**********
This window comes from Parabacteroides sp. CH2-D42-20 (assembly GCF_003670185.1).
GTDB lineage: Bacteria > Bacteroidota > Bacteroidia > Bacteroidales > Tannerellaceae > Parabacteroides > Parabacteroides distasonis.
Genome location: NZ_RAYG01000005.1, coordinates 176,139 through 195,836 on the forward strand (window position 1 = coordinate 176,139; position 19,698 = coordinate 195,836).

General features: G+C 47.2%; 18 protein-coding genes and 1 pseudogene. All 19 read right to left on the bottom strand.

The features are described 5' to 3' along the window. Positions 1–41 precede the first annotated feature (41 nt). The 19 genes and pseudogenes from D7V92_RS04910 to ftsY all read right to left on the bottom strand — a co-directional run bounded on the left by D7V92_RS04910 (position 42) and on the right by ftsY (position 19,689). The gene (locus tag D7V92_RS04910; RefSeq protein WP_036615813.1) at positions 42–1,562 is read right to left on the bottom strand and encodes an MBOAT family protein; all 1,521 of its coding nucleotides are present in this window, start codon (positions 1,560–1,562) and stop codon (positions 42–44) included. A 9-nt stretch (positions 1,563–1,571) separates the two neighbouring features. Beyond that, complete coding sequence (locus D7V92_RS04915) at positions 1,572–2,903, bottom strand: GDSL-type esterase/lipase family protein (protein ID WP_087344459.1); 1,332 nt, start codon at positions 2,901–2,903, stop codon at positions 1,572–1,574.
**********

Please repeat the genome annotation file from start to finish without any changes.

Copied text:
This window comes from Parabacteroides sp. CH2-D42-20 (assembly GCF_003670185.1).
GTDB lineage: Bacteria > Bacteroidota > Bacteroidia > Bacteroidales > Tannerellaceae > Parabacteroides > Parabacteroides distasonis.
Genome location: NZ_RAYG01000005.1, coordinates 176,139 through 195,836 on the forward strand (window position 1 = coordinate 176,139; position 19,698 = coordinate 195,836).

General features: G+C 47.2%; 18 protein-coding genes and 1 pseudogene. All 19 read right to left on the bottom strand.

The features are described 5' to 3' along the window. Positions 1–41 precede the first annotated feature (41 nt). The 19 genes and pseudogenes from D7V92_RS04910 to ftsY all read right to left on the bottom strand — a co-directional run bounded on the left by D7V92_RS04910 (position 42) and on the right by ftsY (position 19,689). The gene (locus tag D7V92_RS04910; RefSeq protein WP_036615813.1) at positions 42–1,562 is read right to left on the bottom strand and encodes an MBOAT family protein; all 1,521 of its coding nucleotides are present in this window, start codon (positions 1,560–1,562) and stop codon (positions 42–44) included. A 9-nt stretch (positions 1,563–1,571) separates the two neighbouring features. Beyond that, complete coding sequence (locus D7V92_RS04915) at positions 1,572–2,903, bottom strand: GDSL-type esterase/lipase family protein (protein ID WP_087344459.1); 1,332 nt, start codon at positions 2,901–2,903, stop codon at positions 1,572–1,574.